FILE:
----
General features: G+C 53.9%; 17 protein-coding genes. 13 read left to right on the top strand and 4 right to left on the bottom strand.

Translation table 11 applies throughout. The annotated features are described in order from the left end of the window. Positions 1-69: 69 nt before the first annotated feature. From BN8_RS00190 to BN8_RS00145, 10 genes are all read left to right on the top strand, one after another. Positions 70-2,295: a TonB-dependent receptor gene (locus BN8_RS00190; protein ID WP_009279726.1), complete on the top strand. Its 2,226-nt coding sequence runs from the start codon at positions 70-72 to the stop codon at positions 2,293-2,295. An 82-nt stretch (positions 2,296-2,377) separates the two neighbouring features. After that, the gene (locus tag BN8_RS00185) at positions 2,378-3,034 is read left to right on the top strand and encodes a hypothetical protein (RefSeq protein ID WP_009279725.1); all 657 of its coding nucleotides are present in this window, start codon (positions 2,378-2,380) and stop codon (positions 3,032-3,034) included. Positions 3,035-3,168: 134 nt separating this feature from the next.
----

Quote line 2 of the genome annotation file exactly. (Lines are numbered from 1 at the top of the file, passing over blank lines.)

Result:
Translation table 11 applies throughout. The annotated features are described in order from the left end of the window. Positions 1-69: 69 nt before the first annotated feature. From BN8_RS00190 to BN8_RS00145, 10 genes are all read left to right on the top strand, one after another. Positions 70-2,295: a TonB-dependent receptor gene (locus BN8_RS00190; protein ID WP_009279726.1), complete on the top strand. Its 2,226-nt coding sequence runs from the start codon at positions 70-72 to the stop codon at positions 2,293-2,295. An 82-nt stretch (positions 2,296-2,377) separates the two neighbouring features. After that, the gene (locus tag BN8_RS00185) at positions 2,378-3,034 is read left to right on the top strand and encodes a hypothetical protein (RefSeq protein ID WP_009279725.1); all 657 of its coding nucleotides are present in this window, start codon (positions 2,378-2,380) and stop codon (positions 3,032-3,034) included. Positions 3,035-3,168: 134 nt separating this feature from the next.